There are some very good reasons why the Outer Banks is considered the premier destination for surfers on the East Coast. Rather than list everything, we’ll just reduce it to this—with 175 miles of beach and sandbar jutting out into the Atlantic Ocean there is almost always something to surf.
That is not hyperbole; there is some very good science to back that up.
Surfing on the Outer Banks
The shape of the Outer Banks is very much a part of why somewhere there are going to be waves. From Carova to Buxton, the Outer Banks face almost due east. At Buxton, which is where Cape Hatteras is located, there is a sharp bend to the southeast. That configuration means there is almost always a wind condition helping to create something to ride and, depending on where the swell is generated, there is going to be some place on the Outer Banks where the right conditions exist.
This is also where ocean currents collide—the Labrador Current runs into the Gulf Stream must north of Cape Hatteras, although that varies a bit by season. It does add energy to the waves.
There are a couple of other factors as well…but mostly it’s the sand.
The sandy bottom of the Outer Banks surf zone is constantly creating new sandbars, which is where the best break is always found. Generally the fetch of the offshore current is north to south, although that changes depending on wind conditions and swell direction.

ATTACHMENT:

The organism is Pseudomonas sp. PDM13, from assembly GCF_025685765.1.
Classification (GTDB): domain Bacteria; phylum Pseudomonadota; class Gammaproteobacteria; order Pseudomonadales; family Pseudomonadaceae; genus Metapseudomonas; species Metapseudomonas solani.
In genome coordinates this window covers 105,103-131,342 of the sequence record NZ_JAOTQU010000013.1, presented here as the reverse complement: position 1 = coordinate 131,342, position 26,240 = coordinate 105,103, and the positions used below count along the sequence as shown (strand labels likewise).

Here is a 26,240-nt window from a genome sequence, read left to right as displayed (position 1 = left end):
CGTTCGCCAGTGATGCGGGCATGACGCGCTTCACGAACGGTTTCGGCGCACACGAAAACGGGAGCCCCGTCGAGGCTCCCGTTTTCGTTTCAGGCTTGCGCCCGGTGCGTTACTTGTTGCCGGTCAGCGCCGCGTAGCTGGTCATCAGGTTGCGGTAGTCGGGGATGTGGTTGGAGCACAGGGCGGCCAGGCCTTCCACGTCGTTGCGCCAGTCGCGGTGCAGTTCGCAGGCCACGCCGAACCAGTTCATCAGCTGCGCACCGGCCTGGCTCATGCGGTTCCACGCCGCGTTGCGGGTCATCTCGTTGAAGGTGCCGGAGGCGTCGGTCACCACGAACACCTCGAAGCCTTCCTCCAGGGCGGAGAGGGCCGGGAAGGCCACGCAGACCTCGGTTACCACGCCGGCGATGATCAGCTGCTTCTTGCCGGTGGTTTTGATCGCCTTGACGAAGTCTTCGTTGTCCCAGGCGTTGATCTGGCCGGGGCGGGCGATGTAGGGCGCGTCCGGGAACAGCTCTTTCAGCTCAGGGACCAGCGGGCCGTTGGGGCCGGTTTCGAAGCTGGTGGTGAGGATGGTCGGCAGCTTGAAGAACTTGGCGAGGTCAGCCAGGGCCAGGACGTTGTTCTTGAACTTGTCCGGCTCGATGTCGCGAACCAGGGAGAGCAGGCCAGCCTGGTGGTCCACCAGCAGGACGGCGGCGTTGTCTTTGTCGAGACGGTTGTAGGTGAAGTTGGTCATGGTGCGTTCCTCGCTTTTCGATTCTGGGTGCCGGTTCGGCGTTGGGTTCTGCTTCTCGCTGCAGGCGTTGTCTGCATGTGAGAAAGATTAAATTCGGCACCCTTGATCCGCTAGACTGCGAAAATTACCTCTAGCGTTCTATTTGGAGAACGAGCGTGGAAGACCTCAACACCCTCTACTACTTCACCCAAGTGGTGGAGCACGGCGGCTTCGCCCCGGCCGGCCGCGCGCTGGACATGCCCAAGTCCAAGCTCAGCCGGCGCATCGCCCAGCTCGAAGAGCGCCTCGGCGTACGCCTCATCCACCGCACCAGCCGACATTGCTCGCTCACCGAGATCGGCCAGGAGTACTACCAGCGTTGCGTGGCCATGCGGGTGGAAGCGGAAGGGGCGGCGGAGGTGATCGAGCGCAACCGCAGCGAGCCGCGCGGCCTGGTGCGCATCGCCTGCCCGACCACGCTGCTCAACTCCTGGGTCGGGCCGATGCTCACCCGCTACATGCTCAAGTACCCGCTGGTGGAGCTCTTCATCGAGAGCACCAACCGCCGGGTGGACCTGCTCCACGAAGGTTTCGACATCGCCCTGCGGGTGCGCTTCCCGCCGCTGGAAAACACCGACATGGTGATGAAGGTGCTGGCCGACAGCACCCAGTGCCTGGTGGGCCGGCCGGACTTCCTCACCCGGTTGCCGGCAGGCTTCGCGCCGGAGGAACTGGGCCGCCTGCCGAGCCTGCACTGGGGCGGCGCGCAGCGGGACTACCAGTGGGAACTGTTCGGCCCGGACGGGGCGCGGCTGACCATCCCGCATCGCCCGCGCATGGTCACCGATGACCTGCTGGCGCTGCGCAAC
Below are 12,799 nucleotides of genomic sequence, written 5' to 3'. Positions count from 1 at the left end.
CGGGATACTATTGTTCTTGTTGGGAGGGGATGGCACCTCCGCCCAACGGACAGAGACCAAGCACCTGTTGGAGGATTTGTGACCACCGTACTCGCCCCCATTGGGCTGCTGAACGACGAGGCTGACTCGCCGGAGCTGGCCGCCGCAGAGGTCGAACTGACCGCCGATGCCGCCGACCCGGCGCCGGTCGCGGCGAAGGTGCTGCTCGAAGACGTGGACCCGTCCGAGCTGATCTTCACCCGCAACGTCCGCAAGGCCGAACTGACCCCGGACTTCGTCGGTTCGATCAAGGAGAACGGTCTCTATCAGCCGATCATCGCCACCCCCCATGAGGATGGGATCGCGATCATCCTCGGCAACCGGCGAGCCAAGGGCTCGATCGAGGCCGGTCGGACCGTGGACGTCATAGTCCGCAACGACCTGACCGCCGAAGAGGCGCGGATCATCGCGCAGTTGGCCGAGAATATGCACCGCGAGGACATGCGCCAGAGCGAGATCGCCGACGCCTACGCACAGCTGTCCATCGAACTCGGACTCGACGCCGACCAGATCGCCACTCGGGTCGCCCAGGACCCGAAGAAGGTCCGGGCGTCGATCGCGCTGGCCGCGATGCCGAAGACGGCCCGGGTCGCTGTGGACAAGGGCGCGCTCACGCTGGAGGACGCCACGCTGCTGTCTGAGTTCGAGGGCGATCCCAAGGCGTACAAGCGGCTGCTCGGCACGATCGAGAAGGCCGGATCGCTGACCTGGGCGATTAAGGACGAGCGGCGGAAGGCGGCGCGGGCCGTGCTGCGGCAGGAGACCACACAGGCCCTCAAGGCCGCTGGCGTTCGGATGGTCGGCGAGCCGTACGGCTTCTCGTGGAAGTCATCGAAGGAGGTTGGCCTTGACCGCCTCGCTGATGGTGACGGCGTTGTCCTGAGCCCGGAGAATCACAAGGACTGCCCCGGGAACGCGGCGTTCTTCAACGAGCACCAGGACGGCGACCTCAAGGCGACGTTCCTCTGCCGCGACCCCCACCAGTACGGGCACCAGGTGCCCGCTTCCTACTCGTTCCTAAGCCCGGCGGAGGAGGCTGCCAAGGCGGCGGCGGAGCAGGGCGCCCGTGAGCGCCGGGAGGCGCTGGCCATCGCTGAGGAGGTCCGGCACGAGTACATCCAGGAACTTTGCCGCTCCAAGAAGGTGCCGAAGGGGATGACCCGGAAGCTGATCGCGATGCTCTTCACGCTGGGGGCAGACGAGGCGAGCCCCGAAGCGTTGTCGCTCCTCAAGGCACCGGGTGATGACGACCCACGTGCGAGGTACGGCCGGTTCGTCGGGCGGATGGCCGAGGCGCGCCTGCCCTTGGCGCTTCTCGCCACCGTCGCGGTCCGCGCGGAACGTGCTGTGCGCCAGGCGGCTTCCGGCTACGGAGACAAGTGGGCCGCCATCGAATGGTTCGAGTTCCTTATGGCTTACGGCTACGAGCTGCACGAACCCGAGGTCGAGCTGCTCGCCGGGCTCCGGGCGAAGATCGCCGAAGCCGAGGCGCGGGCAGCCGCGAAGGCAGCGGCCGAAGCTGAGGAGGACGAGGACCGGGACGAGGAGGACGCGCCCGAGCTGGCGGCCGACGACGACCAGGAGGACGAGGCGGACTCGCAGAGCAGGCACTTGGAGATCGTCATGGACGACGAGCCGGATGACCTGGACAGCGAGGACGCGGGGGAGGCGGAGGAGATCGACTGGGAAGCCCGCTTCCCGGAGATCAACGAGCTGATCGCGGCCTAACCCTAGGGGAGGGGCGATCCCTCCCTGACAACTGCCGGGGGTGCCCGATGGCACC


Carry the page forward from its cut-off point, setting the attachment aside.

As a consequence, there is usually a sandbar that has formed somewhere between Carova and Hatteras Village. It may take a bit of searching and perhaps an hour or hour and a half drive to the hot spot, but it is rare day indeed when there is no break and no waves to ride.
Back at the beginning of our blog we mentioned there is almost always something to surf on the Outer Banks. Summer is the “almost” in the equation. There are times during the summer that the ocean looks more like Lake Atlantic than the wave machine that it usually is.
There is a very well written and very informative article explaining what’s happening in the summer on OBXSURFINFO.com by Dr. Jeff Hanson, an expert on how waves form.Dr. Hanson worked at the Field Research Facility (FRF) at Duck—the Duck Pier predicting wave patterns and formations before retiring six or seven years ago.
What he explains is that the Outer Banks summer weather is dominated by a Bermuda high, which is why we have great weather in the summer. But that weather pattern also creates lighter winds and smaller waves.
There are exceptions to the smaller summertime waves.
The Atlantic tropical storm season runs from June through November. Although tropical systems are not common from June through mid August in the Atlantic, they do occasionally occur, almost always pushed out to sea by a combination of North American fronts and the Bermuda high. They do, though, generate very good surf conditions.
In many ways, fall is the best time for surfing on the Outer Banks. The peak heat of the summer is gone, but the water temperature stays in the 70s through Columbus Day and that pesky Bermuda high that has been suppressing waves has retreated.